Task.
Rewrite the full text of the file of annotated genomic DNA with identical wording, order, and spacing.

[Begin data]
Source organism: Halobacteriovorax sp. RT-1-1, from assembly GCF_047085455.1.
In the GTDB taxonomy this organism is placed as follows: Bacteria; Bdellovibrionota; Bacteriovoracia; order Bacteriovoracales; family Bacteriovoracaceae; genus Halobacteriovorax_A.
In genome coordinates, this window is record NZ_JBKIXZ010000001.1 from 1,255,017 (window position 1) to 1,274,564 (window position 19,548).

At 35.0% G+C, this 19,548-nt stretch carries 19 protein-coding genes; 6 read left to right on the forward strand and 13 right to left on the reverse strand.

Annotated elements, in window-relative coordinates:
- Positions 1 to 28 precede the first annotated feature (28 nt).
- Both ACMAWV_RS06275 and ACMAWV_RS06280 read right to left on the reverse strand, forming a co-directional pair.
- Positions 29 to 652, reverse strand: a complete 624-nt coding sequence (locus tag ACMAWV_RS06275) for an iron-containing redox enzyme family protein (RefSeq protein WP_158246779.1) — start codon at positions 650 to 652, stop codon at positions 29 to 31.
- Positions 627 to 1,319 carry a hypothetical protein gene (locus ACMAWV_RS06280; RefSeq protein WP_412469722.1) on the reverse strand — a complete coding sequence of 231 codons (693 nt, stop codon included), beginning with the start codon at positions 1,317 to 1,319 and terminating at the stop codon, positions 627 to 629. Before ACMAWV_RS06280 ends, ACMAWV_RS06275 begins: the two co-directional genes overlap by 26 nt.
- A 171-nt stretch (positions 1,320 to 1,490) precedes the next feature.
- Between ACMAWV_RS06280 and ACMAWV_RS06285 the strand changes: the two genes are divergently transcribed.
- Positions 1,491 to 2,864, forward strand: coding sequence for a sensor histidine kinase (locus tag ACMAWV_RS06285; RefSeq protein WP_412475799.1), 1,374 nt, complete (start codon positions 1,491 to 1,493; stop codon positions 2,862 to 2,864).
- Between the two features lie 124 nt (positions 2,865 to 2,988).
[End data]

Source organism: Halobacteriovorax sp. RT-1-1, from assembly GCF_047085455.1.
In the GTDB taxonomy this organism is placed as follows: Bacteria; Bdellovibrionota; Bacteriovoracia; order Bacteriovoracales; family Bacteriovoracaceae; genus Halobacteriovorax_A.
In genome coordinates, this window is record NZ_JBKIXZ010000001.1 from 1,255,017 (window position 1) to 1,274,564 (window position 19,548).

At 35.0% G+C, this 19,548-nt stretch carries 19 protein-coding genes; 6 read left to right on the forward strand and 13 right to left on the reverse strand.

Annotated elements, in window-relative coordinates:
- Positions 1 to 28 precede the first annotated feature (28 nt).
- Both ACMAWV_RS06275 and ACMAWV_RS06280 read right to left on the reverse strand, forming a co-directional pair.
- Positions 29 to 652, reverse strand: a complete 624-nt coding sequence (locus tag ACMAWV_RS06275) for an iron-containing redox enzyme family protein (RefSeq protein WP_158246779.1) — start codon at positions 650 to 652, stop codon at positions 29 to 31.
- Positions 627 to 1,319 carry a hypothetical protein gene (locus ACMAWV_RS06280; RefSeq protein WP_412469722.1) on the reverse strand — a complete coding sequence of 231 codons (693 nt, stop codon included), beginning with the start codon at positions 1,317 to 1,319 and terminating at the stop codon, positions 627 to 629. Before ACMAWV_RS06280 ends, ACMAWV_RS06275 begins: the two co-directional genes overlap by 26 nt.
- A 171-nt stretch (positions 1,320 to 1,490) precedes the next feature.
- Between ACMAWV_RS06280 and ACMAWV_RS06285 the strand changes: the two genes are divergently transcribed.
- Positions 1,491 to 2,864, forward strand: coding sequence for a sensor histidine kinase (locus tag ACMAWV_RS06285; RefSeq protein WP_412475799.1), 1,374 nt, complete (start codon positions 1,491 to 1,493; stop codon positions 2,862 to 2,864).
- Between the two features lie 124 nt (positions 2,865 to 2,988).